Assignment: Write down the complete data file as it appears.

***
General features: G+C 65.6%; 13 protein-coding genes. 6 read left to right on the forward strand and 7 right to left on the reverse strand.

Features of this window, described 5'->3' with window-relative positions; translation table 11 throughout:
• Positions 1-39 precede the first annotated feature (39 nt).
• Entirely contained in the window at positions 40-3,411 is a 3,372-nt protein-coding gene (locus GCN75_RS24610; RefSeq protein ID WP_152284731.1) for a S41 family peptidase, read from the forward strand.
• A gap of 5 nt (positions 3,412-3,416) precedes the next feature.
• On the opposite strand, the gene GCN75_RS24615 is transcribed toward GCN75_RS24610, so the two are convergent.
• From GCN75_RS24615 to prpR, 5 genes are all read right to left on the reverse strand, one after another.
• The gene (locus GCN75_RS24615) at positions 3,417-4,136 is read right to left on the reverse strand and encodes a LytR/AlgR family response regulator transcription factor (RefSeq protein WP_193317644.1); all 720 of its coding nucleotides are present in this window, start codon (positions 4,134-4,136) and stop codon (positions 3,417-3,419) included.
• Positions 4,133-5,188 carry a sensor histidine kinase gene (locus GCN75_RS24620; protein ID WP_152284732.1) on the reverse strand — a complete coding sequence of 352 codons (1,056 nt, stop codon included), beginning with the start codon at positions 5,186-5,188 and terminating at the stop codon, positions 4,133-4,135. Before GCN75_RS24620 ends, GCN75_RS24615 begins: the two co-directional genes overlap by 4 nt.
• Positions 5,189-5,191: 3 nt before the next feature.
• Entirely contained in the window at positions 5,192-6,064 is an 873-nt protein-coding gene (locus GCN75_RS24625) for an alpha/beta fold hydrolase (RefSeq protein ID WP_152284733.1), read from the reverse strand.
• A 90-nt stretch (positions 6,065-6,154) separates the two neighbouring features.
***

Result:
General features: G+C 65.6%; 13 protein-coding genes. 6 read left to right on the forward strand and 7 right to left on the reverse strand.

Features of this window, described 5'->3' with window-relative positions; translation table 11 throughout:
• Positions 1-39 precede the first annotated feature (39 nt).
• Entirely contained in the window at positions 40-3,411 is a 3,372-nt protein-coding gene (locus GCN75_RS24610; RefSeq protein ID WP_152284731.1) for a S41 family peptidase, read from the forward strand.
• A gap of 5 nt (positions 3,412-3,416) precedes the next feature.
• On the opposite strand, the gene GCN75_RS24615 is transcribed toward GCN75_RS24610, so the two are convergent.
• From GCN75_RS24615 to prpR, 5 genes are all read right to left on the reverse strand, one after another.
• The gene (locus GCN75_RS24615) at positions 3,417-4,136 is read right to left on the reverse strand and encodes a LytR/AlgR family response regulator transcription factor (RefSeq protein WP_193317644.1); all 720 of its coding nucleotides are present in this window, start codon (positions 4,134-4,136) and stop codon (positions 3,417-3,419) included.
• Positions 4,133-5,188 carry a sensor histidine kinase gene (locus GCN75_RS24620; protein ID WP_152284732.1) on the reverse strand — a complete coding sequence of 352 codons (1,056 nt, stop codon included), beginning with the start codon at positions 5,186-5,188 and terminating at the stop codon, positions 4,133-4,135. Before GCN75_RS24620 ends, GCN75_RS24615 begins: the two co-directional genes overlap by 4 nt.
• Positions 5,189-5,191: 3 nt before the next feature.
• Entirely contained in the window at positions 5,192-6,064 is an 873-nt protein-coding gene (locus GCN75_RS24625) for an alpha/beta fold hydrolase (RefSeq protein ID WP_152284733.1), read from the reverse strand.
• A 90-nt stretch (positions 6,065-6,154) separates the two neighbouring features.